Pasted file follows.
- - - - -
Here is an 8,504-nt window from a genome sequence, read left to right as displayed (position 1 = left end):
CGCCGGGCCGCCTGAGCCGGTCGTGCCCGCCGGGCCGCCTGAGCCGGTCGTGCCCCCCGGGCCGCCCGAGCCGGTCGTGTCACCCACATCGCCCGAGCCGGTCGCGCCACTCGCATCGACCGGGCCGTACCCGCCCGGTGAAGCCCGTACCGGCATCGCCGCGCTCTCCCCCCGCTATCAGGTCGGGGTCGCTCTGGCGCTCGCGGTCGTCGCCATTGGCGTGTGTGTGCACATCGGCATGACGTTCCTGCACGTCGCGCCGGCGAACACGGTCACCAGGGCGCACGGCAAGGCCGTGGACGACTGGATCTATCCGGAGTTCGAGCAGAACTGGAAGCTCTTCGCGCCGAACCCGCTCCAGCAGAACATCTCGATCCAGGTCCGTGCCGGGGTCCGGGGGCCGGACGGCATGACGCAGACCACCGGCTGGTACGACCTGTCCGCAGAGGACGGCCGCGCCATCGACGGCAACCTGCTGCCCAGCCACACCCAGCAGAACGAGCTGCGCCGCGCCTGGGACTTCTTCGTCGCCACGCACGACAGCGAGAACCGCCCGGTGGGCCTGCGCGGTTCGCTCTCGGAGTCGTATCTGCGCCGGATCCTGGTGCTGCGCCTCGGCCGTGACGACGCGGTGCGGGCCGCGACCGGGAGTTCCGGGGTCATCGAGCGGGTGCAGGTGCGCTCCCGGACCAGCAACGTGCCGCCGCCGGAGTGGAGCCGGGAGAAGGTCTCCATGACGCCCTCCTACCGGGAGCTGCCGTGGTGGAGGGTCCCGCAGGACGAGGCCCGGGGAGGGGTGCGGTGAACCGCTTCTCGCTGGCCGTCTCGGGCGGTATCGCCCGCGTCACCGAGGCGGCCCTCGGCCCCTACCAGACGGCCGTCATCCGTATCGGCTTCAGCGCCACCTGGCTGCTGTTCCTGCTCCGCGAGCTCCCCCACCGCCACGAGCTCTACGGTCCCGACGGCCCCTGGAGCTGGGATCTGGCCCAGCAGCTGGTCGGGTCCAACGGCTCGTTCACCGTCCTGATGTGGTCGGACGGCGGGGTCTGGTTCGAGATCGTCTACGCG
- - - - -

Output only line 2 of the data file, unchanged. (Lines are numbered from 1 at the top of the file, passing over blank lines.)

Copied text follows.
CGCCGGGCCGCCTGAGCCGGTCGTGCCCGCCGGGCCGCCTGAGCCGGTCGTGCCCCCCGGGCCGCCCGAGCCGGTCGTGTCACCCACATCGCCCGAGCCGGTCGCGCCACTCGCATCGACCGGGCCGTACCCGCCCGGTGAAGCCCGTACCGGCATCGCCGCGCTCTCCCCCCGCTATCAGGTCGGGGTCGCTCTGGCGCTCGCGGTCGTCGCCATTGGCGTGTGTGTGCACATCGGCATGACGTTCCTGCACGTCGCGCCGGCGAACACGGTCACCAGGGCGCACGGCAAGGCCGTGGACGACTGGATCTATCCGGAGTTCGAGCAGAACTGGAAGCTCTTCGCGCCGAACCCGCTCCAGCAGAACATCTCGATCCAGGTCCGTGCCGGGGTCCGGGGGCCGGACGGCATGACGCAGACCACCGGCTGGTACGACCTGTCCGCAGAGGACGGCCGCGCCATCGACGGCAACCTGCTGCCCAGCCACACCCAGCAGAACGAGCTGCGCCGCGCCTGGGACTTCTTCGTCGCCACGCACGACAGCGAGAACCGCCCGGTGGGCCTGCGCGGTTCGCTCTCGGAGTCGTATCTGCGCCGGATCCTGGTGCTGCGCCTCGGCCGTGACGACGCGGTGCGGGCCGCGACCGGGAGTTCCGGGGTCATCGAGCGGGTGCAGGTGCGCTCCCGGACCAGCAACGTGCCGCCGCCGGAGTGGAGCCGGGAGAAGGTCTCCATGACGCCCTCCTACCGGGAGCTGCCGTGGTGGAGGGTCCCGCAGGACGAGGCCCGGGGAGGGGTGCGGTGAACCGCTTCTCGCTGGCCGTCTCGGGCGGTATCGCCCGCGTCACCGAGGCGGCCCTCGGCCCCTACCAGACGGCCGTCATCCGTATCGGCTTCAGCGCCACCTGGCTGCTGTTCCTGCTCCGCGAGCTCCCCCACCGCCACGAGCTCTACGGTCCCGACGGCCCCTGGAGCTGGGATCTGGCCCAGCAGCTGGTCGGGTCCAACGGCTCGTTCACCGTCCTGATGTGGTCGGACGGCGGGGTCTGGTTCGAGATCGTCTACGCG